Did you get that?
Does that mean what you think it means? Yup.
That means that Dan finally got the chimney pipe installed and we're at long last using our wood cookstove. Because the stove spent almost a year in Dan's workshop, we're treating it like new. That means half a dozen or so small, break-in fires to dry out the firebrick and cast iron top. These are prone to pick up moisture and in our humidity, that is surely the case. Plus, we don't think the original owner used it much.
I've had quite a few readers ask me whether this is a new stove or an antique. It was purchased new by the people we bought it from, and is still being manufactured by AGA MARVEL in Ontario. That was important to Dan, because it means we can purchase replacement parts if needed. Being new also means it has a UL listing, and had built in dampers instead of requiring a stovepipe damper.
|This kind of damper is installed |
in the stovepipe, versus...
|click to enlarge|
dampers that are built in to the stove.
Both types regulate air flow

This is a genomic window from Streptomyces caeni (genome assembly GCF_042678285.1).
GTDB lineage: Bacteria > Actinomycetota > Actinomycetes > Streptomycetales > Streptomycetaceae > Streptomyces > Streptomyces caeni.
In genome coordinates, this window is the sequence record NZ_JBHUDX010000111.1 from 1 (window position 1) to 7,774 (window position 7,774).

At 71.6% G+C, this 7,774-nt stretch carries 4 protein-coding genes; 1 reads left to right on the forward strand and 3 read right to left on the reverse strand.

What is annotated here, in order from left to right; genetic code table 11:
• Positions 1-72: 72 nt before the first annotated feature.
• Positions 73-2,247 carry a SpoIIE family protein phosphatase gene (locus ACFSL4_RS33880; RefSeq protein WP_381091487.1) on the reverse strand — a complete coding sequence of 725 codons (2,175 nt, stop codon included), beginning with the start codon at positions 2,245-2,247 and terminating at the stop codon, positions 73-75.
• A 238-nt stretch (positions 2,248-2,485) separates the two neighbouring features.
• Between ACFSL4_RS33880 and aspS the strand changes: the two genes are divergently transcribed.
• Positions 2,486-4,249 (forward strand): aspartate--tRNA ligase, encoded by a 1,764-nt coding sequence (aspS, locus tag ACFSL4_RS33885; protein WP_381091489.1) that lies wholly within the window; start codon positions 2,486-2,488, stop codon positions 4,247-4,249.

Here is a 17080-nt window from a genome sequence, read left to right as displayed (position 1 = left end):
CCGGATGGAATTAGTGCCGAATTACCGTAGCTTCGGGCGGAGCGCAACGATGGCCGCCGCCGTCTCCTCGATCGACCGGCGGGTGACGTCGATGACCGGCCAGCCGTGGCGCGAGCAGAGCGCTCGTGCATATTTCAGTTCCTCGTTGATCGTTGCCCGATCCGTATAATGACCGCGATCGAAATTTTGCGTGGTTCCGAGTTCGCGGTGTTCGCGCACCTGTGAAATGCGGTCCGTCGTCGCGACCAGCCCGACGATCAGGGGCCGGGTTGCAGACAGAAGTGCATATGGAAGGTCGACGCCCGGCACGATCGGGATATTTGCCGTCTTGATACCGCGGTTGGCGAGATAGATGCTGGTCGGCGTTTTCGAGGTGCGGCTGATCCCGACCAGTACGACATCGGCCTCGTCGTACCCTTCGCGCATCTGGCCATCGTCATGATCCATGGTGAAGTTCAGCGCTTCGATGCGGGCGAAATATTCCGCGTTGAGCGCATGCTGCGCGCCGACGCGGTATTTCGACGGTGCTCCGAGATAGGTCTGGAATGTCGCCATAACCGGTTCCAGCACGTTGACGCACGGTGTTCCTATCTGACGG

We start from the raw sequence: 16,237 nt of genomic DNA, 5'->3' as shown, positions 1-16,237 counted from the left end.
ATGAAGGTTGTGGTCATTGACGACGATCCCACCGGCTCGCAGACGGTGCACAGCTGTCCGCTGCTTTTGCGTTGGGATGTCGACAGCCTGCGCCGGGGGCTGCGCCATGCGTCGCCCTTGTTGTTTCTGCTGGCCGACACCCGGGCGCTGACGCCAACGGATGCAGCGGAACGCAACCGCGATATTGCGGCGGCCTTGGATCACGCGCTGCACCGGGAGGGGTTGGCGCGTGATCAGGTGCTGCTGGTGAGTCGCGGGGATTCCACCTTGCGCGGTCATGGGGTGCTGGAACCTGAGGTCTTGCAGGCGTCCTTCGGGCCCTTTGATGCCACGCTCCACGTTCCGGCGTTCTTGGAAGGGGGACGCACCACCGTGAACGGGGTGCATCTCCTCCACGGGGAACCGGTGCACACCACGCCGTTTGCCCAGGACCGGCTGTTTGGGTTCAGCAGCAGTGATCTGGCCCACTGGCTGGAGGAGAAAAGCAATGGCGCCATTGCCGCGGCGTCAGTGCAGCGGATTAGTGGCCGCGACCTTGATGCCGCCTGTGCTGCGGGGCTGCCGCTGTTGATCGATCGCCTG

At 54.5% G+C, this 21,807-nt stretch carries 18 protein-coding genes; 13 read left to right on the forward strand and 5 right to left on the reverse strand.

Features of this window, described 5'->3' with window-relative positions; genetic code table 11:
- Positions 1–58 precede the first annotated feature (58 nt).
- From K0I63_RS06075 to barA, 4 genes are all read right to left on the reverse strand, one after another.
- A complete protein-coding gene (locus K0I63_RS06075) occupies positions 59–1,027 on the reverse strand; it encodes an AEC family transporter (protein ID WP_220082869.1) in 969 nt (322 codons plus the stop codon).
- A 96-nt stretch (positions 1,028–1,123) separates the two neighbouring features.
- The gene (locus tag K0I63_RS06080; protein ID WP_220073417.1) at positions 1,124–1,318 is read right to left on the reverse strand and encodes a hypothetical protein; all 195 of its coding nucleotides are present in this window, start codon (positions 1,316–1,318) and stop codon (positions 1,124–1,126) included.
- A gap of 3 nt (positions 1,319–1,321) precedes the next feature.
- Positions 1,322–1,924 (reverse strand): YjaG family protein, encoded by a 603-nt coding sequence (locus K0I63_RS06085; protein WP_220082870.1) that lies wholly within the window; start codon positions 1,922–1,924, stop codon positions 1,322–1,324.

We finally found my dream stove on Craigslist, a Waterford Stanley, but even used, it was going for more money than we had. Patience paid off however, and we finally found this one, a Heartland Sweetheart. It came with a water reservoir, and the sellers were including their double walled stove pipe, insulated chimney pipe, connectors, collars, caps, etc, plus a floor protector. We paid $2000 for everything, which I figured new would have been somewhere close to $8000.
I absolutely love cooking on it. Even a small fire heats the cast iron top over the firebox quickly. A pot of oatmeal can start to a simmer within five minutes. That's in one of my stainless steel pots. Cast iron takes longer to heat up, but that's where removing a burner plate and setting the pot into the hole comes in handy. I'm still learning damper settings as well as the temperature variations across the flat top. I love being able to regulate cooking temperature merely by moving a pot or a pan. I haven't tried the oven yet because we're still doing our break-in fires.
Another plus, the warming oven. I hate putting hot food on cold plates, but now I don't have to any more. The warming oven is wonderful to warm plates, bowls, mugs, and soften butter. I'll also be able to use it to start yeast and raise bread dough.
Best of all, my kitchen is warm now. I feel so blessed.